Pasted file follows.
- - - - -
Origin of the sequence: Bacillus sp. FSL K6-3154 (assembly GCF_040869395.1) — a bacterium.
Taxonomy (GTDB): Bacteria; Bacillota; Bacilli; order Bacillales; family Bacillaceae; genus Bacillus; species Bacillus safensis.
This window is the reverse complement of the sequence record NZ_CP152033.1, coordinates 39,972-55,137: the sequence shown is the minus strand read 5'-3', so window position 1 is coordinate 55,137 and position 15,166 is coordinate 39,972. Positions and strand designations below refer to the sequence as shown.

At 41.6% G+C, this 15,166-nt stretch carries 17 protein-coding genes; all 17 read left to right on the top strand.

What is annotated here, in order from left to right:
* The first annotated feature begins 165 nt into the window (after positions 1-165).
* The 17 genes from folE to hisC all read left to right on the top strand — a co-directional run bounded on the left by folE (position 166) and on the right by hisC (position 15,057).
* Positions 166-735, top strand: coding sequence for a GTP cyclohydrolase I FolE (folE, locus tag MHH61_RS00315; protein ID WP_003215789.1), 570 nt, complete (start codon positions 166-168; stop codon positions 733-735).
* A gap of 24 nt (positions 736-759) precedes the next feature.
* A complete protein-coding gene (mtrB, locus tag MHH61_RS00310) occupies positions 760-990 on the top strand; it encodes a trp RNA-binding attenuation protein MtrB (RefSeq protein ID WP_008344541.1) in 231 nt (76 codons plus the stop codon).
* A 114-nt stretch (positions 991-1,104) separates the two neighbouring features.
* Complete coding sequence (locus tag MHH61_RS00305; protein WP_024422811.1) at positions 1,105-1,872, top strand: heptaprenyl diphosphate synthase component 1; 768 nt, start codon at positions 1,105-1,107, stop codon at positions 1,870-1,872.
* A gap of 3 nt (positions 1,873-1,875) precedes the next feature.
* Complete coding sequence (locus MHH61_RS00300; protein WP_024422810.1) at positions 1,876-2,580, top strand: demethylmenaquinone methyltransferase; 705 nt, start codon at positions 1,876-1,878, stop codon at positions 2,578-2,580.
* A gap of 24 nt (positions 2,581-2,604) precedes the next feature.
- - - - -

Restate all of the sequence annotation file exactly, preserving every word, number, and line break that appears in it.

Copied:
Origin of the sequence: Bacillus sp. FSL K6-3154 (assembly GCF_040869395.1) — a bacterium.
Taxonomy (GTDB): Bacteria; Bacillota; Bacilli; order Bacillales; family Bacillaceae; genus Bacillus; species Bacillus safensis.
This window is the reverse complement of the sequence record NZ_CP152033.1, coordinates 39,972-55,137: the sequence shown is the minus strand read 5'-3', so window position 1 is coordinate 55,137 and position 15,166 is coordinate 39,972. Positions and strand designations below refer to the sequence as shown.

At 41.6% G+C, this 15,166-nt stretch carries 17 protein-coding genes; all 17 read left to right on the top strand.

What is annotated here, in order from left to right:
* The first annotated feature begins 165 nt into the window (after positions 1-165).
* The 17 genes from folE to hisC all read left to right on the top strand — a co-directional run bounded on the left by folE (position 166) and on the right by hisC (position 15,057).
* Positions 166-735, top strand: coding sequence for a GTP cyclohydrolase I FolE (folE, locus tag MHH61_RS00315; protein ID WP_003215789.1), 570 nt, complete (start codon positions 166-168; stop codon positions 733-735).
* A gap of 24 nt (positions 736-759) precedes the next feature.
* A complete protein-coding gene (mtrB, locus tag MHH61_RS00310) occupies positions 760-990 on the top strand; it encodes a trp RNA-binding attenuation protein MtrB (RefSeq protein ID WP_008344541.1) in 231 nt (76 codons plus the stop codon).
* A 114-nt stretch (positions 991-1,104) separates the two neighbouring features.
* Complete coding sequence (locus tag MHH61_RS00305; protein WP_024422811.1) at positions 1,105-1,872, top strand: heptaprenyl diphosphate synthase component 1; 768 nt, start codon at positions 1,105-1,107, stop codon at positions 1,870-1,872.
* A gap of 3 nt (positions 1,873-1,875) precedes the next feature.
* Complete coding sequence (locus MHH61_RS00300; protein WP_024422810.1) at positions 1,876-2,580, top strand: demethylmenaquinone methyltransferase; 705 nt, start codon at positions 1,876-1,878, stop codon at positions 2,578-2,580.
* A gap of 24 nt (positions 2,581-2,604) precedes the next feature.